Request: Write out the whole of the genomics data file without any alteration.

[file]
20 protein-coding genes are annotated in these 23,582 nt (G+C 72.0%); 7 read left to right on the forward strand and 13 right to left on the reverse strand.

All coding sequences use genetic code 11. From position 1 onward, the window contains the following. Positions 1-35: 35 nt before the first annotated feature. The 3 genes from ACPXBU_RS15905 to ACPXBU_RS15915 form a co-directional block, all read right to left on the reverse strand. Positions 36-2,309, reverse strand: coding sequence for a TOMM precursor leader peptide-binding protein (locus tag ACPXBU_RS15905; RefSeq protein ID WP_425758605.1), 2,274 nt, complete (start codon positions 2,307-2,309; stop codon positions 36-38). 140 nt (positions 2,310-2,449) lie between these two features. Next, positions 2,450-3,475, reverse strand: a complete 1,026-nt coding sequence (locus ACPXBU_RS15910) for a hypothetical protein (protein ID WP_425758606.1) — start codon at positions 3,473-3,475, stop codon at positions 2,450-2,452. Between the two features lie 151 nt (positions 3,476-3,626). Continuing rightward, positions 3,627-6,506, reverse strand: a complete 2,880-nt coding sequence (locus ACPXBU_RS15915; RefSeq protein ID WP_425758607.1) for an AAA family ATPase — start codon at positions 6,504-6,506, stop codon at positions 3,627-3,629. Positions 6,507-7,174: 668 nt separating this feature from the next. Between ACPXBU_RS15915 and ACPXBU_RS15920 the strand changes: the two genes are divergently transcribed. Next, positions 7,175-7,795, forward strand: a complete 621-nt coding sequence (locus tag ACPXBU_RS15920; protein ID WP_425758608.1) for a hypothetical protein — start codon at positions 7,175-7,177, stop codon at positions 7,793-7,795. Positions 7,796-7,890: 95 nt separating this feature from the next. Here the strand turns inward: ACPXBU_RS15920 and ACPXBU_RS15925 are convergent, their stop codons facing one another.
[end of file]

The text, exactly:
20 protein-coding genes are annotated in these 23,582 nt (G+C 72.0%); 7 read left to right on the forward strand and 13 right to left on the reverse strand.

All coding sequences use genetic code 11. From position 1 onward, the window contains the following. Positions 1-35: 35 nt before the first annotated feature. The 3 genes from ACPXBU_RS15905 to ACPXBU_RS15915 form a co-directional block, all read right to left on the reverse strand. Positions 36-2,309, reverse strand: coding sequence for a TOMM precursor leader peptide-binding protein (locus tag ACPXBU_RS15905; RefSeq protein ID WP_425758605.1), 2,274 nt, complete (start codon positions 2,307-2,309; stop codon positions 36-38). 140 nt (positions 2,310-2,449) lie between these two features. Next, positions 2,450-3,475, reverse strand: a complete 1,026-nt coding sequence (locus ACPXBU_RS15910) for a hypothetical protein (protein ID WP_425758606.1) — start codon at positions 3,473-3,475, stop codon at positions 2,450-2,452. Between the two features lie 151 nt (positions 3,476-3,626). Continuing rightward, positions 3,627-6,506, reverse strand: a complete 2,880-nt coding sequence (locus ACPXBU_RS15915; RefSeq protein ID WP_425758607.1) for an AAA family ATPase — start codon at positions 6,504-6,506, stop codon at positions 3,627-3,629. Positions 6,507-7,174: 668 nt separating this feature from the next. Between ACPXBU_RS15915 and ACPXBU_RS15920 the strand changes: the two genes are divergently transcribed. Next, positions 7,175-7,795, forward strand: a complete 621-nt coding sequence (locus tag ACPXBU_RS15920; protein ID WP_425758608.1) for a hypothetical protein — start codon at positions 7,175-7,177, stop codon at positions 7,793-7,795. Positions 7,796-7,890: 95 nt separating this feature from the next. Here the strand turns inward: ACPXBU_RS15920 and ACPXBU_RS15925 are convergent, their stop codons facing one another.